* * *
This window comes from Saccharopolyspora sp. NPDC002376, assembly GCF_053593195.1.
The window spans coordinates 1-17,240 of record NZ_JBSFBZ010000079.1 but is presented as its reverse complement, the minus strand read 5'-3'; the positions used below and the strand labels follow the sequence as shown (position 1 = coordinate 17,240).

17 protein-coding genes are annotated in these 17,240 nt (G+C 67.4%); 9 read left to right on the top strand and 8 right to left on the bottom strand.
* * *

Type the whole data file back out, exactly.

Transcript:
This window comes from Saccharopolyspora sp. NPDC002376, assembly GCF_053593195.1.
The window spans coordinates 1-17,240 of record NZ_JBSFBZ010000079.1 but is presented as its reverse complement, the minus strand read 5'-3'; the positions used below and the strand labels follow the sequence as shown (position 1 = coordinate 17,240).

17 protein-coding genes are annotated in these 17,240 nt (G+C 67.4%); 9 read left to right on the top strand and 8 right to left on the bottom strand.